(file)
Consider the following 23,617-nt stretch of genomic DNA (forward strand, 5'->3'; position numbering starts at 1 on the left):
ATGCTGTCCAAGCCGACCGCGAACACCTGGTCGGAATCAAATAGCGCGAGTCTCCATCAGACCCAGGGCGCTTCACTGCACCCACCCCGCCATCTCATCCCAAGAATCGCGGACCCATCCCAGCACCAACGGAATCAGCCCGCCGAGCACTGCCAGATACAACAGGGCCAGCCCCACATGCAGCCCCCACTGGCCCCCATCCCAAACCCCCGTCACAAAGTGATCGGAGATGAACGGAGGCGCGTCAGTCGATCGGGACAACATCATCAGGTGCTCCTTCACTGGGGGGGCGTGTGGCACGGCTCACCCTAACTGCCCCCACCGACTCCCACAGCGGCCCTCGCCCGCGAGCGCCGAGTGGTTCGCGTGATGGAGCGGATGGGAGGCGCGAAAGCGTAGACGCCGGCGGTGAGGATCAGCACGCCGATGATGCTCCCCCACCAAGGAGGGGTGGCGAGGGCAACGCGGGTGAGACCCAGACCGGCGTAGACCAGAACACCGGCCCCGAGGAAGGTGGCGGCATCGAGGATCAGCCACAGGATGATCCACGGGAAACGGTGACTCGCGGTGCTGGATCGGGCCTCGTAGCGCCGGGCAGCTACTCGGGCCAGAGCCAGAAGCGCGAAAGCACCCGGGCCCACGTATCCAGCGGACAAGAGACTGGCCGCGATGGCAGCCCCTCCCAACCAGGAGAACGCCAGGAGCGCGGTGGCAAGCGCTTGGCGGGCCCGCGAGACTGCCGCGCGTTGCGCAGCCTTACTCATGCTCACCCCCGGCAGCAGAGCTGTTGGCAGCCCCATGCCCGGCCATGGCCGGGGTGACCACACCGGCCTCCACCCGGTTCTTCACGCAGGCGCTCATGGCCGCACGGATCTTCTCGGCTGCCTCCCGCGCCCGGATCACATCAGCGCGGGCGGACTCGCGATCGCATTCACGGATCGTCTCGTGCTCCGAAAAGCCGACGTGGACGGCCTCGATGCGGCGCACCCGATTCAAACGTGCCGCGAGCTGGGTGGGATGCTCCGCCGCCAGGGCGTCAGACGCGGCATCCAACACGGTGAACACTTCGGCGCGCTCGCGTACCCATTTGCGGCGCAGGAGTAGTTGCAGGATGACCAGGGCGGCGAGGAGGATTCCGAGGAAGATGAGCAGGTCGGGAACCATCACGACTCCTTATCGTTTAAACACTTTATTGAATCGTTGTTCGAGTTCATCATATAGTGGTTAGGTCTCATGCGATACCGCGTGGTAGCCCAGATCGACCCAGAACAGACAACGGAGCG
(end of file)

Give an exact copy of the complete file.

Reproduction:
Consider the following 23,617-nt stretch of genomic DNA (forward strand, 5'->3'; position numbering starts at 1 on the left):
ATGCTGTCCAAGCCGACCGCGAACACCTGGTCGGAATCAAATAGCGCGAGTCTCCATCAGACCCAGGGCGCTTCACTGCACCCACCCCGCCATCTCATCCCAAGAATCGCGGACCCATCCCAGCACCAACGGAATCAGCCCGCCGAGCACTGCCAGATACAACAGGGCCAGCCCCACATGCAGCCCCCACTGGCCCCCATCCCAAACCCCCGTCACAAAGTGATCGGAGATGAACGGAGGCGCGTCAGTCGATCGGGACAACATCATCAGGTGCTCCTTCACTGGGGGGGCGTGTGGCACGGCTCACCCTAACTGCCCCCACCGACTCCCACAGCGGCCCTCGCCCGCGAGCGCCGAGTGGTTCGCGTGATGGAGCGGATGGGAGGCGCGAAAGCGTAGACGCCGGCGGTGAGGATCAGCACGCCGATGATGCTCCCCCACCAAGGAGGGGTGGCGAGGGCAACGCGGGTGAGACCCAGACCGGCGTAGACCAGAACACCGGCCCCGAGGAAGGTGGCGGCATCGAGGATCAGCCACAGGATGATCCACGGGAAACGGTGACTCGCGGTGCTGGATCGGGCCTCGTAGCGCCGGGCAGCTACTCGGGCCAGAGCCAGAAGCGCGAAAGCACCCGGGCCCACGTATCCAGCGGACAAGAGACTGGCCGCGATGGCAGCCCCTCCCAACCAGGAGAACGCCAGGAGCGCGGTGGCAAGCGCTTGGCGGGCCCGCGAGACTGCCGCGCGTTGCGCAGCCTTACTCATGCTCACCCCCGGCAGCAGAGCTGTTGGCAGCCCCATGCCCGGCCATGGCCGGGGTGACCACACCGGCCTCCACCCGGTTCTTCACGCAGGCGCTCATGGCCGCACGGATCTTCTCGGCTGCCTCCCGCGCCCGGATCACATCAGCGCGGGCGGACTCGCGATCGCATTCACGGATCGTCTCGTGCTCCGAAAAGCCGACGTGGACGGCCTCGATGCGGCGCACCCGATTCAAACGTGCCGCGAGCTGGGTGGGATGCTCCGCCGCCAGGGCGTCAGACGCGGCATCCAACACGGTGAACACTTCGGCGCGCTCGCGTACCCATTTGCGGCGCAGGAGTAGTTGCAGGATGACCAGGGCGGCGAGGAGGATTCCGAGGAAGATGAGCAGGTCGGGAACCATCACGACTCCTTATCGTTTAAACACTTTATTGAATCGTTGTTCGAGTTCATCATATAGTGGTTAGGTCTCATGCGATACCGCGTGGTAGCCCAGATCGACCCAGAACAGACAACGGAGCG